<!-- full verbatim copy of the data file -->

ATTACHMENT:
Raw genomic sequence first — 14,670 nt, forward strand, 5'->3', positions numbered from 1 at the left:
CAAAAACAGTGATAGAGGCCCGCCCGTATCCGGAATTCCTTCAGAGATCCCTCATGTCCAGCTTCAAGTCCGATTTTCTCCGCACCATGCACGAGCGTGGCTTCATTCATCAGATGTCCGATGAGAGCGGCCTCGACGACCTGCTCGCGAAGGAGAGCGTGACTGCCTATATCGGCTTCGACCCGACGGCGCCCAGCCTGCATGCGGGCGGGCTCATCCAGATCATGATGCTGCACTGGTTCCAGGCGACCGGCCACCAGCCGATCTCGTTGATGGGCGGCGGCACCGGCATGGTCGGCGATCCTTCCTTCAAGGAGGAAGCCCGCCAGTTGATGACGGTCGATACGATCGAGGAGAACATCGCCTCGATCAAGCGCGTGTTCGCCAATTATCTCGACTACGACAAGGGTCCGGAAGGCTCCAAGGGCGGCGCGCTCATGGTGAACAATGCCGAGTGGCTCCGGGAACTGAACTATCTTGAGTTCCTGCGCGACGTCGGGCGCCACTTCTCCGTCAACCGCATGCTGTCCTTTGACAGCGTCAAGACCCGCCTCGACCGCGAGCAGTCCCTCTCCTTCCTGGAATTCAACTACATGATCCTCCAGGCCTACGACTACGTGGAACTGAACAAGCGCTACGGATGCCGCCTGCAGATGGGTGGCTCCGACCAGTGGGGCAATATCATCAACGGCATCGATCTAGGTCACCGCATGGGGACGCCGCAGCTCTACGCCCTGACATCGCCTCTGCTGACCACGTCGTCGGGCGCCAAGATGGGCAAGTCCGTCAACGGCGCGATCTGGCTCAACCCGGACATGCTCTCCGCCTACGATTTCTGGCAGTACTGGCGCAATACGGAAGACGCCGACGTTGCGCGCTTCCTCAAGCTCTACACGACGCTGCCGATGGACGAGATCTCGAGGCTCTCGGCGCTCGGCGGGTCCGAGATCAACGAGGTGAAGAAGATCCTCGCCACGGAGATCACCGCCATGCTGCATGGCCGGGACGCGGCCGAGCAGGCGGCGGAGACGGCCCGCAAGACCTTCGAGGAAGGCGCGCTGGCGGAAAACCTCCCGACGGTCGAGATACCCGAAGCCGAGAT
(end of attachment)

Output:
Raw genomic sequence first — 14,670 nt, forward strand, 5'->3', positions numbered from 1 at the left:
CAAAAACAGTGATAGAGGCCCGCCCGTATCCGGAATTCCTTCAGAGATCCCTCATGTCCAGCTTCAAGTCCGATTTTCTCCGCACCATGCACGAGCGTGGCTTCATTCATCAGATGTCCGATGAGAGCGGCCTCGACGACCTGCTCGCGAAGGAGAGCGTGACTGCCTATATCGGCTTCGACCCGACGGCGCCCAGCCTGCATGCGGGCGGGCTCATCCAGATCATGATGCTGCACTGGTTCCAGGCGACCGGCCACCAGCCGATCTCGTTGATGGGCGGCGGCACCGGCATGGTCGGCGATCCTTCCTTCAAGGAGGAAGCCCGCCAGTTGATGACGGTCGATACGATCGAGGAGAACATCGCCTCGATCAAGCGCGTGTTCGCCAATTATCTCGACTACGACAAGGGTCCGGAAGGCTCCAAGGGCGGCGCGCTCATGGTGAACAATGCCGAGTGGCTCCGGGAACTGAACTATCTTGAGTTCCTGCGCGACGTCGGGCGCCACTTCTCCGTCAACCGCATGCTGTCCTTTGACAGCGTCAAGACCCGCCTCGACCGCGAGCAGTCCCTCTCCTTCCTGGAATTCAACTACATGATCCTCCAGGCCTACGACTACGTGGAACTGAACAAGCGCTACGGATGCCGCCTGCAGATGGGTGGCTCCGACCAGTGGGGCAATATCATCAACGGCATCGATCTAGGTCACCGCATGGGGACGCCGCAGCTCTACGCCCTGACATCGCCTCTGCTGACCACGTCGTCGGGCGCCAAGATGGGCAAGTCCGTCAACGGCGCGATCTGGCTCAACCCGGACATGCTCTCCGCCTACGATTTCTGGCAGTACTGGCGCAATACGGAAGACGCCGACGTTGCGCGCTTCCTCAAGCTCTACACGACGCTGCCGATGGACGAGATCTCGAGGCTCTCGGCGCTCGGCGGGTCCGAGATCAACGAGGTGAAGAAGATCCTCGCCACGGAGATCACCGCCATGCTGCATGGCCGGGACGCGGCCGAGCAGGCGGCGGAGACGGCCCGCAAGACCTTCGAGGAAGGCGCGCTGGCGGAAAACCTCCCGACGGTCGAGATACCCGAAGCCGAGAT